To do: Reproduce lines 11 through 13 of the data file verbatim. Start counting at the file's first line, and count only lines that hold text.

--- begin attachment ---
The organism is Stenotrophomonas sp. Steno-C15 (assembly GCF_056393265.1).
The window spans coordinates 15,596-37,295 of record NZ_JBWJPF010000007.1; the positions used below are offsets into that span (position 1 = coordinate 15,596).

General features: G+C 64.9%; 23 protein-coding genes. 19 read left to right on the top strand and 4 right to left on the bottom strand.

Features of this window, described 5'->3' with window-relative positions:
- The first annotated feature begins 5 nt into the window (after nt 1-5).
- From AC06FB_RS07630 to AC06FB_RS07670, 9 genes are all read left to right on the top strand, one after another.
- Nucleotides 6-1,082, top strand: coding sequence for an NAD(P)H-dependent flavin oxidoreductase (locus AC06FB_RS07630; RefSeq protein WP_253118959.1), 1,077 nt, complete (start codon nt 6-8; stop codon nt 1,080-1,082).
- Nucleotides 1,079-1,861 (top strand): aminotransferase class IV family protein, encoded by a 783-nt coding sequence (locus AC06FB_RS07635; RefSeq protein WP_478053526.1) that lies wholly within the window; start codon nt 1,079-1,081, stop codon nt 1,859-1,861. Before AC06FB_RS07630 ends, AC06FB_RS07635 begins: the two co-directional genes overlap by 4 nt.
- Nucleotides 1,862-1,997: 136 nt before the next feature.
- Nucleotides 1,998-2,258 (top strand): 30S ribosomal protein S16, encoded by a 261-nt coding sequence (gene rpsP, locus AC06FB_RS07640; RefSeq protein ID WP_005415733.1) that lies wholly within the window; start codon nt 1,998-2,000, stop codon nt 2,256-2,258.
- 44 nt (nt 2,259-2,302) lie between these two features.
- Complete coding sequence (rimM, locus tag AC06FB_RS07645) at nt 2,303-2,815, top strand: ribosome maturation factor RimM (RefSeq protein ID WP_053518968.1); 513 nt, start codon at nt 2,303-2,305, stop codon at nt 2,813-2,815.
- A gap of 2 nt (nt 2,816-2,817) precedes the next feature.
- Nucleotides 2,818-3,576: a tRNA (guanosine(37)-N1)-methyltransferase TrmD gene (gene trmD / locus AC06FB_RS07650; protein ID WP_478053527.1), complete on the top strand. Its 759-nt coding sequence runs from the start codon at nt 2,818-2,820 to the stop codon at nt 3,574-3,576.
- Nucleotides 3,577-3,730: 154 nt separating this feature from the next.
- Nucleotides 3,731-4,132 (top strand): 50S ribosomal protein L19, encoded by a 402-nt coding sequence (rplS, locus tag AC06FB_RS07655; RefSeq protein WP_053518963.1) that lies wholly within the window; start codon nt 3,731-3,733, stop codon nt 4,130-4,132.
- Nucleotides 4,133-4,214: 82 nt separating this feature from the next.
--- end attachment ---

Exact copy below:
- 44 nt (nt 2,259-2,302) lie between these two features.
- Complete coding sequence (rimM, locus tag AC06FB_RS07645) at nt 2,303-2,815, top strand: ribosome maturation factor RimM (RefSeq protein ID WP_053518968.1); 513 nt, start codon at nt 2,303-2,305, stop codon at nt 2,813-2,815.
- A gap of 2 nt (nt 2,816-2,817) precedes the next feature.